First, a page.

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Cape Coral food truck ordinance up for final vote Wednesday

City wants to eliminate 'food truck based outdoor restaurants'

By CHUCK BALLARO - | Jan 24, 2023

Cape Coral City Council is expected to decide Wednesday whether to impose regulations to eliminate “food truck based outdoor restaurants” while also establishing a new land use for food truck parks.

The controversial ordinance set for its second and final public hearing has been in the works for nearly a year with the measure gaining support from Council after city staff redrafted the city’s proposed Mobile Food Vehicles code to be similar to Lee County’s regulations.

As proposed, the city’s new regulations would treat all MFVs alike (except ice cream trucks), requiring them to leave their service locations at night and remove any gear. Seating areas, tented or not, would not be allowed, nor would the regulations allow on-site utility connections.

A new use, Mobile Food Court, would allow “Food Truck Parks.” Such parks would require full site improvements including bathrooms, parking, sidewalks, and the like. They are intended to accommodate regular and long-term deployment of food trucks with the proposed regulations patterned after those adapted from Bonita Springs.

The regulations would exempt vehicles operating at a private event for a duration less than one day, vehicles operating as part of a special event or during a state of emergency.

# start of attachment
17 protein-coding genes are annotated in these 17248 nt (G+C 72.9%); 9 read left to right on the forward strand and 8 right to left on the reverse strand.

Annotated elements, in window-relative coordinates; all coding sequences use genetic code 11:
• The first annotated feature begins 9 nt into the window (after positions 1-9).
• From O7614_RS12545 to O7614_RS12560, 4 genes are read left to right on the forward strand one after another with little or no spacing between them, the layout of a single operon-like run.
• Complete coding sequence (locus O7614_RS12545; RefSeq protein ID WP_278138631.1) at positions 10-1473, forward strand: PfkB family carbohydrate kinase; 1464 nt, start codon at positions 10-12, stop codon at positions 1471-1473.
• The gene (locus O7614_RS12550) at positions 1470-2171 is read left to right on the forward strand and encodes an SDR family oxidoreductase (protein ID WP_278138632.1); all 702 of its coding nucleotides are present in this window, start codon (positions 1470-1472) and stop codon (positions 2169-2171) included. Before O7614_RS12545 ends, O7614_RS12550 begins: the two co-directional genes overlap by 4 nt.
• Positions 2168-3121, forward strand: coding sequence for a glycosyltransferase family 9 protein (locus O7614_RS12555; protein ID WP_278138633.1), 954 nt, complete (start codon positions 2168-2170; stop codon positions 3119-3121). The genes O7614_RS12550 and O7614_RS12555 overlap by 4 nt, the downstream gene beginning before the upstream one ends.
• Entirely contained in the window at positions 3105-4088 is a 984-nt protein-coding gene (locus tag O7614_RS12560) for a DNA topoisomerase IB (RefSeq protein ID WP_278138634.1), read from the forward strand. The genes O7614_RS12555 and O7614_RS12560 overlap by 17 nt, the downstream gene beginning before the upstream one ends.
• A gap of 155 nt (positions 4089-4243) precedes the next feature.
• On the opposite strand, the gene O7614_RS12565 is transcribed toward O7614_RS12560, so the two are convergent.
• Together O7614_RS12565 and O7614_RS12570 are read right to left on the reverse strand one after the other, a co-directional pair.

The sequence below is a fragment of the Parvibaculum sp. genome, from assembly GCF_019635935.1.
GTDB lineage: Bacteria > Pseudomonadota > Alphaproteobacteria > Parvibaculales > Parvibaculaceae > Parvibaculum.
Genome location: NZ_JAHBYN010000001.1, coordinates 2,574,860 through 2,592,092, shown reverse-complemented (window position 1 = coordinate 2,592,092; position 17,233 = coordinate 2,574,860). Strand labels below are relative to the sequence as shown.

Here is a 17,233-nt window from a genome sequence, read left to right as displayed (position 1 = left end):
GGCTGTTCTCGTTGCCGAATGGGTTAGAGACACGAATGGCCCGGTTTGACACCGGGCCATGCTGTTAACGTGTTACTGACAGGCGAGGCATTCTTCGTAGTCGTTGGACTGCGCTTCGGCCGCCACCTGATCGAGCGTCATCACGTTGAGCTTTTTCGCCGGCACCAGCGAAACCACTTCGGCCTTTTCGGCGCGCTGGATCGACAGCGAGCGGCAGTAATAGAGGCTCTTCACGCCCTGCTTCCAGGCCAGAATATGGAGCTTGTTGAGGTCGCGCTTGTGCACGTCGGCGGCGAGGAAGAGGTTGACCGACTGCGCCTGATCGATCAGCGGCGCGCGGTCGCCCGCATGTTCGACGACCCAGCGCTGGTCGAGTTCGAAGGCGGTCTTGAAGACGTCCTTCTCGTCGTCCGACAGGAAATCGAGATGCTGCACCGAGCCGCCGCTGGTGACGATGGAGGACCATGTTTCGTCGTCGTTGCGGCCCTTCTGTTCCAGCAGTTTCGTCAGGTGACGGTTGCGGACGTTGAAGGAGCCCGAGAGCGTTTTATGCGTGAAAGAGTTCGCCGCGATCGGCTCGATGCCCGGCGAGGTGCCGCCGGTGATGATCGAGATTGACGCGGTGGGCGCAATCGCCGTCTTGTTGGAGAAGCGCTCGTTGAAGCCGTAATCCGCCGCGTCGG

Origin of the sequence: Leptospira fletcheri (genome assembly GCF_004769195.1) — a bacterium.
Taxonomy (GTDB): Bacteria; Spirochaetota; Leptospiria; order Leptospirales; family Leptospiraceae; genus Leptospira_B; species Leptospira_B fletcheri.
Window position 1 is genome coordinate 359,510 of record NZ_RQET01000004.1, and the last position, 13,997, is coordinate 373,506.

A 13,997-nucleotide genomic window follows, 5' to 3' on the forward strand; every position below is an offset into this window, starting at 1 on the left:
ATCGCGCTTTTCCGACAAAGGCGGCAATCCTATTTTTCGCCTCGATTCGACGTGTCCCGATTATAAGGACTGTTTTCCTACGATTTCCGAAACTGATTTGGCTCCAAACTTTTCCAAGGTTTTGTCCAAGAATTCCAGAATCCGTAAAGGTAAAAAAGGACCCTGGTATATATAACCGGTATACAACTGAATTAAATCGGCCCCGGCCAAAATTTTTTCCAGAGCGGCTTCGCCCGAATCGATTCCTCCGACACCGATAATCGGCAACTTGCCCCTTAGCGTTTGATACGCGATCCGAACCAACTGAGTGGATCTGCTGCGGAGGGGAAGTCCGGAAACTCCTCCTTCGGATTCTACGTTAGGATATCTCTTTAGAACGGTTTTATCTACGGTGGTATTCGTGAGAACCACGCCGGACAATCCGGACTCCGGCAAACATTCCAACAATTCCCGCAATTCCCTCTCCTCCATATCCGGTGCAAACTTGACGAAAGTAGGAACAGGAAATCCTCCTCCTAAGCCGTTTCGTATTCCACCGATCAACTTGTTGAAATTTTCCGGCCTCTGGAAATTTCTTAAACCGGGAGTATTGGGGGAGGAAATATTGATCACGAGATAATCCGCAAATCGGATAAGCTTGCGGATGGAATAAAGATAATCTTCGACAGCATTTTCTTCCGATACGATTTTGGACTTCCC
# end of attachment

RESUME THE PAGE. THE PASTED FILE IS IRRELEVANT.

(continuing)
If approved, the ordinance would go into effect 90 days after adoption to allow for communication and outreach to MFV operators who would need to come into compliance with the new regulations.

The operation of Mobile Food Vehicles requires licensing by the state. According to state licensing records, there are approximately 222 city-based vendors with approximately 66 providing a city location for their truck. The city could not say how many food trucks would be affected should the ordinance pass.

The city’s Office of Communications could not provide a number when asked how many such businesses are currently operating in the city, saying that information was not readily available and a public records request was necessary. A public records request for a listing of food trucks included all enterprises with a catering designation for the city’s business tax.

“We don’t have a report for just food trucks,” the City Clerk’s Office said via email.

In other business

* Council will consider an ordinance that would establish economic development ad valorem tax exemptions which Cape Coral voters gave the authority to grant Economic Development Ad Valorem Tax Exemptions in a Nov. 8, referendum.

The city seeks to encourage new commercial development, expand existing businesses and new job creation and seeks opportunities to become more business friendly. The city is looking to add to its 8 percent business tax base.

The city seeks to provide economic incentives in furtherance of the municipal purpose of inducing employment and investment within the city and expanding economic activity within its jurisdictional borders.

• Council will consider an ordinance to abolish the Cape Coral Construction Regulation Board, which the city put in place as the regulatory body for contractors and violations brought by the city against licensed contractors.

Due to the change in Florida law, the city will abolish the board as of June 30.

• Council will hear the quarterly report from the Youth Council and consider a resolution to approve the 2023 state legislative platform.

The Wednesday meeting will begin at 4:30 p.m. at City Hall, 1015 Cultural Park Blvd.

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